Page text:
The Gender Equity Project: One Year Later

The Gender Equity Project: One Year Later

  |  March 10, 2022

In February 2021, Columinate launched its Gender Equity Project in response to findings that grocery co-op general managers (GMs) who identify as female are paid significantly less than their male counterparts.

This project seeks to bring awareness to the gender compensation disparity among food co-op GMs and to provide support to organizations willing to address their structural inequities.

We talked with project lead and Columinate consultant Carolee Colter to learn how the Gender Equity Project is going, one year after its inception.

HOW DID THE GENDER EQUITY PROJECT GET STARTED?

Carolee Colter

Carolee Colter, Columinate Consultant

The Gender Equity Project has roots over ten years in the past, in the development of what was formerly the Co-op General Manager Compensation Database and is now the Columinate Compensation Database. This resource was created in 2009 to facilitate the anonymous sharing of compensation information among general managers. Prior to this, GMs lacked a quick and convenient way to understand how their pay compared to their peers at comparable stores.

“General managers were calling up other general managers to ask them about their compensation, so that they could do their own bench marking of their pay against their peers. It was tremendously time-consuming for them,” says Colter.

With the database, general managers for the first time could select their own peer group and see how their salary compared.

At its inception, the database was hosted by CoMetrics and administered by Colter as part of Columinate. As compensation data was gathered and updated over the years, a concerning trend emerged: the total compensation of female GMs averaged lower than that of their male counterparts, in every range of store sales volume. “In 2011,” explains Colter, “the male-identifying and female-identifying GMs’ compensation was pretty much at parity. By 2016, male-identifying GMs were definitely pulling ahead [in compensation], and by 2021 it was much more so.”

This data confirmed longstanding suspicions that despite their commitment to progressive social values, grocery co-ops were falling behind when it came to gender pay equity.

WHAT TRENDS ARE WE SEEING?

At the start of 2021, the Columinate Compensation Database showed that “at every size of co-op from the smallest to the largest, female GMs earn $10,000 to $25,000 less per year than their male peers in similarly sized co-ops. Many attempted explanations for the disparity did not hold. Even with factors such as their length of service and their cost of living being equal, male GMs make more than female GMs across the board.

Similar disparities persist today. The graph below shows the average total compensation of food co-op GMs in 2022 broken down by gender. Represented by orange, female-identifying GMs are still earning less than their male counterparts.



2022 Average Total Compensation

In order to continue collecting and analyzing data with an eye toward gender parity in co-op compensation, the Gender Equity Project was established. This occurred at the same time that Columinate took over the hosting of the database and updated its design in 2021.

WHAT IMPACT HAS THE GENDER EQUITY PROJECT HAD SO FAR?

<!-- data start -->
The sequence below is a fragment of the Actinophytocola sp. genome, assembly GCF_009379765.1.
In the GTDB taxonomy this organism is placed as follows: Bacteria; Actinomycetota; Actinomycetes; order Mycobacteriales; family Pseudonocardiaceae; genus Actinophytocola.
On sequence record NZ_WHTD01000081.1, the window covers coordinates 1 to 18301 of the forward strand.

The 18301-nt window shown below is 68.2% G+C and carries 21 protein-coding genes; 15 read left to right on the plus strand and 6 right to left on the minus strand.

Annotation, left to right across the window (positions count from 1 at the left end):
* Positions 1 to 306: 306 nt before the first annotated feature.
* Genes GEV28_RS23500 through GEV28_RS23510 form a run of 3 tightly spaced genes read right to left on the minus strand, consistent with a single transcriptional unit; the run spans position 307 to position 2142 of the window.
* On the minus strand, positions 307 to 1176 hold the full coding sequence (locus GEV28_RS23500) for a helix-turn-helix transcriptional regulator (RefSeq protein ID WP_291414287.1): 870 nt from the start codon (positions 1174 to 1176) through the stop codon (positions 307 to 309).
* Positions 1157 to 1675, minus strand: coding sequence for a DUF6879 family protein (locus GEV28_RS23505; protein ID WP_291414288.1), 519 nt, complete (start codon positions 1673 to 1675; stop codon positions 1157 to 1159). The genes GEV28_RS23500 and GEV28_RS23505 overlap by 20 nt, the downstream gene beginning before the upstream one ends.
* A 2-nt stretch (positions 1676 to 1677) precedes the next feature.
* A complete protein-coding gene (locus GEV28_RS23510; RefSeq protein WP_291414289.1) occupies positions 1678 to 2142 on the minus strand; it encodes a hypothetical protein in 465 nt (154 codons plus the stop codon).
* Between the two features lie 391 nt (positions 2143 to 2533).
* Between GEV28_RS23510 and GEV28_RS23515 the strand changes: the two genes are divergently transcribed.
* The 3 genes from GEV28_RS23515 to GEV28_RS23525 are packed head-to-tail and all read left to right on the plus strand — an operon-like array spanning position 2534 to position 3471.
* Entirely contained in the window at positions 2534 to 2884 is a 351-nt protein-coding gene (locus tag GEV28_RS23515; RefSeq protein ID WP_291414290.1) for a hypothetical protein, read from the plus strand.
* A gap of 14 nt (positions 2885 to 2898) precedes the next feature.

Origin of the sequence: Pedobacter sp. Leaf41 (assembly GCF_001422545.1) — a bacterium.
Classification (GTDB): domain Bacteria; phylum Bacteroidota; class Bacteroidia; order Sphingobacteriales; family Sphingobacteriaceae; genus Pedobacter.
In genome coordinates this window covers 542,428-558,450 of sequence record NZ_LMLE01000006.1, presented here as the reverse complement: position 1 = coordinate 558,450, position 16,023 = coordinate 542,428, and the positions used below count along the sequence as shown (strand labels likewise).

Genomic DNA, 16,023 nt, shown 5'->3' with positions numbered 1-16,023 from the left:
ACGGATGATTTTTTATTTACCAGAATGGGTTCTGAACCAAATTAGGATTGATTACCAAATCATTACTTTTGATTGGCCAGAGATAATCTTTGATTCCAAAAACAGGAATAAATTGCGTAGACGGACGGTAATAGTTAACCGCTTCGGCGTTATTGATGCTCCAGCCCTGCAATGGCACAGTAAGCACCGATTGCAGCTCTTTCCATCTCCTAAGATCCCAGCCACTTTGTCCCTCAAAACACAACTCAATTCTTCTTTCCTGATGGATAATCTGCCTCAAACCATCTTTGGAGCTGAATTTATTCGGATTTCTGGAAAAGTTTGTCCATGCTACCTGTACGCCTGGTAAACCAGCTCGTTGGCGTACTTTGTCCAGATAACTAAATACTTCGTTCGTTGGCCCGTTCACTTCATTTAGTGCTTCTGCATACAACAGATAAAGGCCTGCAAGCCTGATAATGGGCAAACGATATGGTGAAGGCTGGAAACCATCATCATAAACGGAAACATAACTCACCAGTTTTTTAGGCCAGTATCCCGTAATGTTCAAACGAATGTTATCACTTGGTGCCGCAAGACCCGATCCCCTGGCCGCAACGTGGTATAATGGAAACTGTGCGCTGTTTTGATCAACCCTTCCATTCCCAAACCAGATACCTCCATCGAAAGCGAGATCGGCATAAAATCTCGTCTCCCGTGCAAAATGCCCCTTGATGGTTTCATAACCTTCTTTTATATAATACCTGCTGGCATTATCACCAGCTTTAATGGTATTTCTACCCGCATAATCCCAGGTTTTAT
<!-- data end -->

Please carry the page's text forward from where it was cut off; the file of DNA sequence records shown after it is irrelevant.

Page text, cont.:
While these concerning findings have been shared with participating co-op boards and general managers, it’s really too soon to say if spotlighting the disparity has caused it to change. But in some individual cases, Colter thinks it has.

“After sharing our findings, I noticed some individual cases where female GMs received significant raises. This has started to bring them closer to parity with their male peers.”

One of the female general managers, who wishes to remain anonymous, received a significant pay raise thanks to Columinate’s findings on pay inequity. “I was having lunch with a few other female GMs, and the topic of compensation came up. This was the first time we had seen the [Columinate] data showing just how big of a pay disparity there was between us and our male counterparts. We all wanted to address it, but we all felt a little uncomfortable asking for more money. We challenged each other to address the issue in our own stores, and that made it feel like I was part of creating a bigger change, something not just for myself, which was why I was holding back all those years.”

She attended a Columinate webinar on this pay disparity with her board, after which they were ready for a change. “They were totally supportive. They did not want to be part of the problem. And, I realized that by feeling a little uncomfortable, I had been standing in my own way.”

Armed with the data, she felt much more confident in proposing a change. “I needed to feel like [the board] wasn’t going to laugh at me when I made a proposal.”

Ultimately, she got her salary adjusted by nearly $15,000 dollars. “If I didn’t work to make a change in my co-op, I was doing a disservice to all the other female GMs.”

In addition to moving some co-op boards and general managers to action, the Gender Equity Project has highlighted the need for better information to measure progress towards a more equitable workplace. Specifically, the Columinate Compensation Database is being updated with new tags to begin tracking important information on race and gender identity. This data will be critical in addressing societal biases and inequities that are reflected in our co-ops. (Read more about racial biases in co-op grocery stores and what you can do here.)

I CARE ABOUT THIS ISSUE. WHAT CAN I DO TO START ADDRESSING PAY EQUITY IN MY ORGANIZATION?

Have more questions?

Get in touch with one of our consultants.

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